You may have heard that life insurance is not an investment. In fact, you may have read it on this very blog.
And yet there are some experts out there who say that life insurance is a good investment. What gives?
Anyone talking about using insurance as an investment is talking about a permanent life insurance policy, most likely a whole life insurance policy. Whole life insurance differs from term life insurance in two major ways: it doesn’t expire, and it has a cash value portion. The latter is where the investment aspect comes in.
When you pay your premium for a whole life insurance policy, part of that goes to the life insurance policy, and part of it goes to an interest-earning investment that goes up in value just like any other long term investment you’d make. Because you’re essentially using your premium to both pay for your insurance and fund the investment part of the policy, and because the policy lasts well into your golden years (when you’re more expensive to insure), whole life insurance is a lot more expensive than term.
So why do some experts still recommend it?
Because people are bad with money, especially in the long term. Most either don’t invest or, if they do, they make poor investment choices. By using whole life insurance as an investment, consumers can essentially kill two birds with one stone: they get life insurance, which is important, and they also have investment taken care of for them, which is also important.
Take a look at this, from the author of the study "Buy Term and Invest the Difference Revisited", which, instead of buying a whole life insurance policy, refers to an alternative strategy of getting term life insurance at a lower premium rate and investing what you would have paid for whole life insurance elsewhere:
"They most likely rent the term, lapse it and spend the difference," he said. And even the minority of those who do invest the difference are prone to the real-world emotional investing when individuals investors tend to buy high and sell low, perennially underperforming market indices, he added.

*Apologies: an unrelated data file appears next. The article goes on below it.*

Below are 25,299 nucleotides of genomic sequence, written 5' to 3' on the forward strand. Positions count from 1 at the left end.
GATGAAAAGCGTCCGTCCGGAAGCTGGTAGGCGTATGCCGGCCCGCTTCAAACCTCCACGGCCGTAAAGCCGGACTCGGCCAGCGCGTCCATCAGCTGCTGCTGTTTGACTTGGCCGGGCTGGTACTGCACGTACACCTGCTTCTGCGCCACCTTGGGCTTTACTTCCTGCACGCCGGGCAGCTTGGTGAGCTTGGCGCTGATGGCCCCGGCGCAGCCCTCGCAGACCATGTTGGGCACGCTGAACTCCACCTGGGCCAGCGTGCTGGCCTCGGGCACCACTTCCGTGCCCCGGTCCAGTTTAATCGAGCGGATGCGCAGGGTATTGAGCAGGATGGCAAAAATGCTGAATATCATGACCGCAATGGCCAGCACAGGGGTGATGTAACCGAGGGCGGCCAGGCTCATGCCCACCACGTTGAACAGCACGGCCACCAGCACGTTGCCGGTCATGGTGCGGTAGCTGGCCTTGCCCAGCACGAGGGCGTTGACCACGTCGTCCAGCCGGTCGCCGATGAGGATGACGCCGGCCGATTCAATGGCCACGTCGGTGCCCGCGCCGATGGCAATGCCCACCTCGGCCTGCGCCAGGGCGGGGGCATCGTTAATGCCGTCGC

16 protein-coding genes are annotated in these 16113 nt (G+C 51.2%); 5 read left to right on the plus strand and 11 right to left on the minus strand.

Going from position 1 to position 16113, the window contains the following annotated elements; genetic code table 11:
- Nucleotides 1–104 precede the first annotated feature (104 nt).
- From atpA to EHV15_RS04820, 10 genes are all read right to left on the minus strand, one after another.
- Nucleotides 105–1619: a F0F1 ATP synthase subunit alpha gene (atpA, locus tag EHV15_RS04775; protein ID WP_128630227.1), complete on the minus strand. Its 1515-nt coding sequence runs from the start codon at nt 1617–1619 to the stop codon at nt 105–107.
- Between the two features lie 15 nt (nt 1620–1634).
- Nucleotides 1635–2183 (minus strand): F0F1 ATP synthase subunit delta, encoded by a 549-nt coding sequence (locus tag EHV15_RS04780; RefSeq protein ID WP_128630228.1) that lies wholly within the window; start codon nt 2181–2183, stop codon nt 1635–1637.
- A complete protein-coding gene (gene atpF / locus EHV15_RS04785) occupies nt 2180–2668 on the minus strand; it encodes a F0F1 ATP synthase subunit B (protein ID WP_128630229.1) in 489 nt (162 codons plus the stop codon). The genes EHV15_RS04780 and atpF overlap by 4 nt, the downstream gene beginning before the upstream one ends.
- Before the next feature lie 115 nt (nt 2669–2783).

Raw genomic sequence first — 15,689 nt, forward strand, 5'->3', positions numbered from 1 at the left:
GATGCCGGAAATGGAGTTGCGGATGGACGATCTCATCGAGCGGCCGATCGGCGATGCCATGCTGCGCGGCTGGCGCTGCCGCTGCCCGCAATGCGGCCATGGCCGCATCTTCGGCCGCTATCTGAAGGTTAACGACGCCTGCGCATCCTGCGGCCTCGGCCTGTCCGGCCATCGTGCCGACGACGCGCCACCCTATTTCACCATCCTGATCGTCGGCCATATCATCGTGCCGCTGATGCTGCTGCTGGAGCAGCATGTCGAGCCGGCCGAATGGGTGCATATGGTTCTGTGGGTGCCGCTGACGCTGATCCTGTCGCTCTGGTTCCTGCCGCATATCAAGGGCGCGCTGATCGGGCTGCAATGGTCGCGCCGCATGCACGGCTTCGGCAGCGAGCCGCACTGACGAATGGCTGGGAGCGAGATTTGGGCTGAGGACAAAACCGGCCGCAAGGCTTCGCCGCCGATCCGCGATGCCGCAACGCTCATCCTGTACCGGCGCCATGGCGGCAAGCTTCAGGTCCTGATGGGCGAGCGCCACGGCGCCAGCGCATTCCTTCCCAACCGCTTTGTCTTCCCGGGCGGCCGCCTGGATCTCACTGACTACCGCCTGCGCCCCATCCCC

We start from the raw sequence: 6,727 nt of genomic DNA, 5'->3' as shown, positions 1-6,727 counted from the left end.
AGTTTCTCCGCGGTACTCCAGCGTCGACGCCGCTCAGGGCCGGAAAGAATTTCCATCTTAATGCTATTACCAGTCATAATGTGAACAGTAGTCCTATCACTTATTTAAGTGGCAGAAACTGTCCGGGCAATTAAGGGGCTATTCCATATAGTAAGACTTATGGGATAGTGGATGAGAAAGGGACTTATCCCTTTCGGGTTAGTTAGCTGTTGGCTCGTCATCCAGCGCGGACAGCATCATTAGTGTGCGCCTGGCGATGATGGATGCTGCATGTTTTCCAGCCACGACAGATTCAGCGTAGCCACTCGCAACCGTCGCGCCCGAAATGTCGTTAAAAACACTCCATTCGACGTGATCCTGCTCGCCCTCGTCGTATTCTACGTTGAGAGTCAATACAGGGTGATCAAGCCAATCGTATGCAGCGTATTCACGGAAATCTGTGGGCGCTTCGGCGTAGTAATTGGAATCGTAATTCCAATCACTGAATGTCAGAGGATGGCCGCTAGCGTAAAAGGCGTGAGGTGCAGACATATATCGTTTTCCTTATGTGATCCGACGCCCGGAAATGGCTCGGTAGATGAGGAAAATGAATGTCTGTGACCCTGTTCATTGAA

So some experts recommend life insurance as an investment strategy because it forces investing.
But it’s still not worth it. The upsides of insurance as an investment are easily countered.
The money in the cash value portion of your whole life insurance policy is tax-deferred, meaning you don’t pay taxes on it until you withdraw it, but many other investment vehicles (like 401(k)s and traditional IRAs) also offer this option.
You can borrow against the cash value portion to pay for big expenses without any withdrawal penalties, unlike most retirement products, which have penalties if you withdraw before you reach a certain age. But you’ll be charged on your cash value withdrawal until you repay it, erasing the gains you’ve made and making it an undesirable option.
Plus, the return you’ll get just isn’t all that great. Administrative fees for a whole life insurance policy cash value amount are high compared to other investment options, and you may not have any control over how you’re investing. You can also drain your cash value to pay for your insurance premium when you get older, if you aren't making the same income you did when you bought the policy and can no longer afford the monthly payments.
You might be thinking that despite all the negatives, the important thing is you’ll at least have the insurance option when you’re old, but it’s honestly not necessary for most people. Life insurance is a valuable income replacement option if you die and your family still has a mortgage, college, and other big expenses to worry about. When you’re in your 50s, 60s, and 70s, you don’t have as many of these expenses, so you’re paying for protection that has no practical use.
Overall, life insurance is not a good investment because whole life insurance is not a good option. Dave Ramsey hates it. Suze Orman hates it. At PolicyGenius, we don't sell it.
So what’s the better alternative?
First, get a term life insurance policy that provides the coverage your family needs while still being affordable.
The next step is a little harder. Remember how people are bad at investing? It’s important to educate them so it can be better. Nowadays, it’s not too hard to save money. Automate investing in workplace 401(k)s and IRAs. Use low-fee index funds at places like Vanguard for a simple, cheap way to invest. Heck, use an app like Acorns or Stash to save even more money.
In the end, "buy term and invest the difference" is still the best option for most people. Using life insurance as an investment gets you a mediocre life insurance product and a mediocre investment product. A little education about better investment options can go a long way in making better investment choices.